Premier Peter Malinauskas regrets using slang ‘Sloppy Seconds’; what does it mean?

"Our political leaders should be more careful of the choice of words and its impact on marginalised communities including women."

South Australia’s Premier Peter Malinauskas used the term ‘Sloppy Seconds’ during the press conference about his state being selected as host to all nine matches of AFL in April 2023.

Premier Malinauskas said he was happy because South Australia will be the first state to host it rather than New South Wales (NSW), which was also a contender.

Mr Malinauskas said:

“The objective was to get it here first — we wanted to be first.” 

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He added:

“I didn’t want anyone else’s sloppy seconds, particularly Sydney’s, so now that we’ve got the event, we put on the best show that we can and then that sets us up for the future.”

What do Sloppy Seconds mean?

According to Dictionary.com definition, “Sloppy seconds refers to dating someone after they’ve just broken up with someone in your immediate social group.”

Sometimes, it refers to having sex with someone who’s just finished a sexual act with someone else.


Where does the term ‘Sloppy Seconds’ comes from?

Dated to the 1960s, sloppy seconds stems from the idea that, if a man has sex with a woman directly after she’s had intercourse with another man, the relevant orifice will contain bodily fluids from the previous partner, therefore making it sloppySeconds also evoke getting another plate of food at a meal.

Since the 1970s, the expression has been gender-neutral; anyone can be another’s sloppy seconds.

Sloppy seconds found its way into a Fantastic Four comic book in 1964 and then again two years later in an issue of Daredevil. It’s unclear whether the editor of both issues, Stan Lee, understood the sexual definition of the term, as he used it to mean a superhero getting a swing at a villain after another superhero had already beaten them up.

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The term made its way to Hollywood in 1978’s Grease during an interaction between Danny (John Travolta) and his friend’s girlfriend Rizzo (Stockard Channing).

In the scene, Danny compliments Rizzo on her appearance. Taking it as a sexual advance, Rizzo snidely tells Danny to “eat your heart out,” to which he fires back “sloppy seconds ain’t my style.”

- Eat your heart out. - Sloppy seconds ain't my style.

In 1984 the term was adopted as the name of the Indianapolis band Sloppy Seconds. The punk group even hosted a music festival called Sloppy Palooza on a somewhat yearly basis. Don’t worry though, we won’t get into the fine details of what went down at the event.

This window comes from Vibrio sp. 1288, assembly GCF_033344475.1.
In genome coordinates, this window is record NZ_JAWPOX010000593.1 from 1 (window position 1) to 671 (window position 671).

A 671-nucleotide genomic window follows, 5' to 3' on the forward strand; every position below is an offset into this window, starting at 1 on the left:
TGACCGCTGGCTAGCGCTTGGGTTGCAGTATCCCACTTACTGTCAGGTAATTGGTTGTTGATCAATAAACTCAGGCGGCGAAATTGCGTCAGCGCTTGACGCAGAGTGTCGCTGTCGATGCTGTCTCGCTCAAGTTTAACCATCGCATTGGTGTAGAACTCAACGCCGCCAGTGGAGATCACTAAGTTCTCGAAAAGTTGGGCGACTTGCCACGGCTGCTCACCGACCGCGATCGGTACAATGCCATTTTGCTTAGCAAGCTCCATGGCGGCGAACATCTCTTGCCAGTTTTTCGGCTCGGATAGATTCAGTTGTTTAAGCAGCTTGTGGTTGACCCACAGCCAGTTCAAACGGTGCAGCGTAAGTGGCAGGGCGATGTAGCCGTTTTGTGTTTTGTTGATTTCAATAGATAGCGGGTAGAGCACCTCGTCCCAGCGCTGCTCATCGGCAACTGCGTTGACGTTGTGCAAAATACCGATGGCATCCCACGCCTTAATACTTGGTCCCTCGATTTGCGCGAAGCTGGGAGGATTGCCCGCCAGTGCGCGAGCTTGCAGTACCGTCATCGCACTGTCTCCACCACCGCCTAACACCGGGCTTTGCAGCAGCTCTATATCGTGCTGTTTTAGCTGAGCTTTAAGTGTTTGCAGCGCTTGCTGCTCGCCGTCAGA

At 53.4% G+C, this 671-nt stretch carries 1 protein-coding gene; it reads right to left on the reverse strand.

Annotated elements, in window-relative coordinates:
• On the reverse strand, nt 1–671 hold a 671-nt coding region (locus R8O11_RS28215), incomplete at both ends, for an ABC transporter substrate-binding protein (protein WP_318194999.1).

Who uses ‘Sloppy Seconds’?

Given the crassness of the term, sloppy seconds is reserved for informal situations among friends.

For many, receiving sloppy seconds is considered very undesirable.

Poor Artie always getting sloppy seconds #MeTVWWWest

— Dippy Hippie Lady (@ladyisasmartass) September 15, 2018

It’s not uncommon to see the term used as an insult when directed towards someone who might now be engaging in sexual activity with an ex-partner, implying that the person is promiscuous.

You must reeeeally like my sloppy seconds 😴

— Coryne (@Corynnevictoria) September 22, 2018

Sloppy seconds It can also characterize any time a person repurposes something from an ex-partner for a new one, e.g., an engagement ring. That doesn’t feel very good, now does it?

South Australia’s opposition spokeswoman for women Michelle Lensink described Premier’s comment as “offensive.”

“They are clearly sexually loaded, they are offensive and he needs to apologise for this latest round in a series of offensive remarks that he’s made,”

she said.

“It’s a pretty gross and offensive phrase to use at best; at worst it’s yet another offensive slur against women and the Premier must apologise,” Ms Lensink added.

Rashmi Singh is Adelaide-based Gender Equality Advocate and works with victims of domestic violence.

Ms Singh told The Australia Today, “Our political leaders should be more careful of the choice of words and its impact on marginalised communities including women.”

“This is 2022 not the 70’s of the wild west. When this slang is normalised by men in positions of power it has a direct adverse effect on a large number of women.”

Perhaps Premier Malinauskas got the message of the women majority which overwhelmingly voted for him in the last state elections.

He further explained this on a radio show:

“When I used the term, I actually thought it was in reference to leftover seconds on a plate, in respect of food, like when someone eats a meal on a plate normally it can be categorised as sloppy by the time you’ve finished with it.”

However, Premier Peter Malinauskas did use the slang again but this time to offer an apology. 

“I regret it and of course I’m apologetic,” he said.